Democratic candidate for Congress Denise Juneau, touting union endorsements Friday, expressed confidence in winning a House seat that’s eluded her party for 20 years.
“When I look at this race for this year, what I see is a person who has won statewide elections twice already, and we haven’t had somebody in this position to challenge this seat that has actually done that,” Juneau told the Gazette.
Juneau, Montana’s twice-elected state superintendent of public instruction, was flanked by representatives from three different labor unions that are backing the Democrat’s challenge to U.S. Rep. Ryan Zinke. A Republican, Zinke is Montana’s only congressman. The unions represent 55,000 workers and have traditionally given their support to Democrats, but that hasn’t been enough to win the seat in the past. The last Democrat to win the U.S. House seat was Pat Williams in 1994. He retired in January 1997.
But only one of the Democrats to run for the House seat since 1996 had previous success in a statewide race. Nancy Keenan, like Juneau, ran for the office after successful campaigns for superintendent of public instruction. Keenan is now the executive of the Montana Democratic Party. Keenan won a little more than 46 percent of the vote in 2000, but lost to Republican Denny Rehberg. Rehberg served for a decade.
Juneau won re-election as the state’s top education administrator with 235,397 votes in 2012. That was a presidential election year with more people voting than in 2014 when Zinke first won office. The number of people actually voting for Juneau was more than the 203,871 who elected Zinke in 2014. However, Zinke trounced Democrat John Lewis by 55,000 votes.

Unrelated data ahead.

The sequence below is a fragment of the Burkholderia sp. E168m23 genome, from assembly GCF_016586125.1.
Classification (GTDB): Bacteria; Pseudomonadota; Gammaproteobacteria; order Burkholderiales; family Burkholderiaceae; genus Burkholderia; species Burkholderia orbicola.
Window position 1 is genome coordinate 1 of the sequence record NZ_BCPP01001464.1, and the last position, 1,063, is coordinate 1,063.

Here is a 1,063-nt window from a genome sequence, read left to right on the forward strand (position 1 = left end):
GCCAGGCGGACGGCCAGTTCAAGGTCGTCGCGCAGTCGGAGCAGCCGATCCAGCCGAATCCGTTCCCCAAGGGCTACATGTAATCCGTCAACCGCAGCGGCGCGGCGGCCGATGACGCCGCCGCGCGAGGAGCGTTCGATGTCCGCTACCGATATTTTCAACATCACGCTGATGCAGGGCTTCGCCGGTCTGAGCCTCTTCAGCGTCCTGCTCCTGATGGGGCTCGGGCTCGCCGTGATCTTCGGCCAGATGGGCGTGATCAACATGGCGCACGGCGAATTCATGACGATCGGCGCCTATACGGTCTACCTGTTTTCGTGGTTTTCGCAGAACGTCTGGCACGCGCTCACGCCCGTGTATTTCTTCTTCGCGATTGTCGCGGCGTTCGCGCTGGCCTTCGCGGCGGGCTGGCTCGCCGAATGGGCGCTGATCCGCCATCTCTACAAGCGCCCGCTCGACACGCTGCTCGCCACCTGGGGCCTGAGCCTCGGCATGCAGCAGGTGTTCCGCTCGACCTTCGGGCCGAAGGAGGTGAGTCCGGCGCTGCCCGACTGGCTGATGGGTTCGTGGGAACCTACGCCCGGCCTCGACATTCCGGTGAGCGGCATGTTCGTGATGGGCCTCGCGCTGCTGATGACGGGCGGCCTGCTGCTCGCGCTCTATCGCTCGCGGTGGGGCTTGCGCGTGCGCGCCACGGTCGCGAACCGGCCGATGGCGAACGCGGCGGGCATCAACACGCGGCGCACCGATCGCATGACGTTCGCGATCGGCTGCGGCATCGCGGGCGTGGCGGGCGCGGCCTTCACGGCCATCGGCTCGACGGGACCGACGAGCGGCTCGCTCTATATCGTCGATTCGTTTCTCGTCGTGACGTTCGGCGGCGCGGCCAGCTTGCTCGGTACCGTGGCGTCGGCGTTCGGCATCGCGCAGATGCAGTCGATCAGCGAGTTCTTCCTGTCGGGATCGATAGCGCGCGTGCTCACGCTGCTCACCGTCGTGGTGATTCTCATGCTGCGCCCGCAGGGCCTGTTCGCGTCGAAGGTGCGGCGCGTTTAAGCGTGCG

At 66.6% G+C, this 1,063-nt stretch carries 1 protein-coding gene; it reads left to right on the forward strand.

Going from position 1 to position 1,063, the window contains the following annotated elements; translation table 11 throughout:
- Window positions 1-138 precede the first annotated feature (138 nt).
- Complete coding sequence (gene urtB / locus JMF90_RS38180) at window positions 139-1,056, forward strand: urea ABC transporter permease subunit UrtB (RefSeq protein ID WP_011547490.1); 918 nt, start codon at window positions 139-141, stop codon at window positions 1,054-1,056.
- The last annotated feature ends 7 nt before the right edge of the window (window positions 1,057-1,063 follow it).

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“My election has actually put me in this office twice in a most trusted position,” Juneau said. “This is the position that oversees public education. It deals with the most precious resource that families have — their children — and I have a good record to stand on. I have a record of raising graduation rates to historic levels. Those graduates are contributing millions and millions of dollars to the economy annually because of jobs and paying taxes and not being on public assistance.”
Education dominated Juneau’s conversation with the Gazette, though she did discuss some issues currently before Congress.
On the Department of Interior’s decision to suspend government coal leases so the agency could determine whether the public was getting a fair price for its resources, Juneau said she supported the time out.
On trade, Juneau said she saw no Montana benefit in the 12-nation Trans-Pacific Partnership pursued by President Barack Obama. Unions share Juneau’s sentiments, though the state’s largest agriculture groups want TPP passed.
On whether Congress should pass laws directing technology companies to crack encryption on phones and computers for court-approved searches by the FBI, Juneau said she wasn’t sure, but acknowledged Montanans feel strongly about their privacy.